The night turns into day
On the other hand, the countries that were already heavily polluted by light, like Spain and the U.S., appeared as stable. However, some of the countries which experienced wars indicated a decrease in the use of artificial light. Syria and Yemen are two of them. Scientists underline the fact that even if for some countries the levels of artificial light remained steady, there are chances for them to rise.
Experts explain that numerous brightly lit cities around the world have started replacing yellow-orange sodium lights with energy-saving LED lights. The sodium lights appear to put out a diminished amount of infrared radiation. Hence, this would have made them look even brighter to the satellite.
On the other hand, the white-toned lights emit more blue wavelengths, and VIIRS cannot perceive them. This means that VIIRS does no longer register infrared lights because they have been replaced with blue wavelengths. What is more, the satellite is unable to spot blue wavelengths. Therefore, it will perceive these areas as being dimmer than the rest, even if they might be brighter since they use LED lights.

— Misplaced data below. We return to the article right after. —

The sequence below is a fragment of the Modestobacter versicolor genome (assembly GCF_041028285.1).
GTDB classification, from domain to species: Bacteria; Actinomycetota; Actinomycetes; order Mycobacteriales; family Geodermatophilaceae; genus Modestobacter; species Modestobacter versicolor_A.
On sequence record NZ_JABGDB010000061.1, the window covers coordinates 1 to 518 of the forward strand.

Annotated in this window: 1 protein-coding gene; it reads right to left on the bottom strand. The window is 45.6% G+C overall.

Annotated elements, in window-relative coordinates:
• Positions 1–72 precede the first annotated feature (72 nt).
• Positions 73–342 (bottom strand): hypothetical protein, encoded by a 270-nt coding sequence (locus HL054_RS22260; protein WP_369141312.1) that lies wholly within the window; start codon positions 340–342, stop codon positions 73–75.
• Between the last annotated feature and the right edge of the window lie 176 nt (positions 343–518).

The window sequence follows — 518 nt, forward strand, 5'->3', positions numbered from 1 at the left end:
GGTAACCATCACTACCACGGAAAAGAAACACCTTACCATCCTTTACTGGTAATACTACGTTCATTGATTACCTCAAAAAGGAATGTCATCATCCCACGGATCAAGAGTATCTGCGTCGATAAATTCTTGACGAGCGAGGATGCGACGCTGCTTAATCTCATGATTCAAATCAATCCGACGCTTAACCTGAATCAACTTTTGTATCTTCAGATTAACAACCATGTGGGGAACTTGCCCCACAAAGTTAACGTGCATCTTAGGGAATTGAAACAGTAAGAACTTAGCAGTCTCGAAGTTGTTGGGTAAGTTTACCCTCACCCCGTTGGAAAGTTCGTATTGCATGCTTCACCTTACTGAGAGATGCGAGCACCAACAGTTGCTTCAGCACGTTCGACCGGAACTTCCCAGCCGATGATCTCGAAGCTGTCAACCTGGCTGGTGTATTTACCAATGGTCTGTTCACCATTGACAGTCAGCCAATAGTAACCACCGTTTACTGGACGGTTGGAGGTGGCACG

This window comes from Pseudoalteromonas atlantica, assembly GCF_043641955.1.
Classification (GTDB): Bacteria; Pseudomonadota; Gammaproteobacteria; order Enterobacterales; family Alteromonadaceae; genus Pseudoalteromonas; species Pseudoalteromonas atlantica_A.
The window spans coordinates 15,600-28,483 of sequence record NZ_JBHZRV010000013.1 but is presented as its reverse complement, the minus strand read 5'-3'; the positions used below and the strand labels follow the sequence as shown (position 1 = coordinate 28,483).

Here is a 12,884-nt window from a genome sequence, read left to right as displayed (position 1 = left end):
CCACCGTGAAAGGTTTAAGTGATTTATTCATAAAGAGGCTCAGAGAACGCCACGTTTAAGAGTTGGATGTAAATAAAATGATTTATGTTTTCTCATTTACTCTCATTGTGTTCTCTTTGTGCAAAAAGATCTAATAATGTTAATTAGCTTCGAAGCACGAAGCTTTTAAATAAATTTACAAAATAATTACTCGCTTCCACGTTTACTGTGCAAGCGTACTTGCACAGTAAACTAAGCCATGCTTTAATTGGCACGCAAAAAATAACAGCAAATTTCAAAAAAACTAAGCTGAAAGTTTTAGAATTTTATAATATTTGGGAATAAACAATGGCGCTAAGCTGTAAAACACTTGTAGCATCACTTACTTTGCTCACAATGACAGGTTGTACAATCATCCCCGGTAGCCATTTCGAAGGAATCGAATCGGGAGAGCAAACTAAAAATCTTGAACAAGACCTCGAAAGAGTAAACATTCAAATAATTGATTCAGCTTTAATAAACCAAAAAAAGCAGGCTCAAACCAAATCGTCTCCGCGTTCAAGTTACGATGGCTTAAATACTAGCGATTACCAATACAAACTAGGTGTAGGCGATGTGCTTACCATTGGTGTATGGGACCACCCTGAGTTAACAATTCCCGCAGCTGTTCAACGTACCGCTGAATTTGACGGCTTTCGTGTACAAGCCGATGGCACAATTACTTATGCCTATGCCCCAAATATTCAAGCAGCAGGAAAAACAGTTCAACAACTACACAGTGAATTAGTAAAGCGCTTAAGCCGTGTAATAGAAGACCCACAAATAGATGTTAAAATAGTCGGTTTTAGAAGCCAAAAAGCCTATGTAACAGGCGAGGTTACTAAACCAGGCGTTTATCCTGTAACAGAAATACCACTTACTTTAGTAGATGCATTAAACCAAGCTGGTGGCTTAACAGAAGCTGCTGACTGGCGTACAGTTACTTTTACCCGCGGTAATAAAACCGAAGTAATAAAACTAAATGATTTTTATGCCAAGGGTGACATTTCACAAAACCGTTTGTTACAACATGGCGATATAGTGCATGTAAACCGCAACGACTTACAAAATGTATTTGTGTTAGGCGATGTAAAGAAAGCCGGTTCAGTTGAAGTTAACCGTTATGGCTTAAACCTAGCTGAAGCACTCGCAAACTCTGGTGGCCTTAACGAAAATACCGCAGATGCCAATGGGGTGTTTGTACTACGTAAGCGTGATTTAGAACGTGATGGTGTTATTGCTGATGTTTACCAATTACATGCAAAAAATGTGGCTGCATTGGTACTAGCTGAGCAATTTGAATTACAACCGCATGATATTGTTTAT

Christopher Kyba is the lead author of the study, being a scientist at the German Research Center for Geosciences. He indicates that the measurement they report only represents a lower bound on how Earth’s light can increase. However, the true increase we perceive is even larger than what the satellite reports. The use of LED lights is to make lightning more efficient, saving more energy. However, people tend now to put them everywhere.
Light pollution clearly does not compare with other types of pollution on Earth, like water pollution or air pollution. However, we need to keep in mind that this also impairs animals’ cycles and affect the environment. Many plants and animal species are unable to adapt. The increase in light pollution also affects humans and our day-night cycle. Even if our future should be brighter, no one had light pollution in mind when saying that.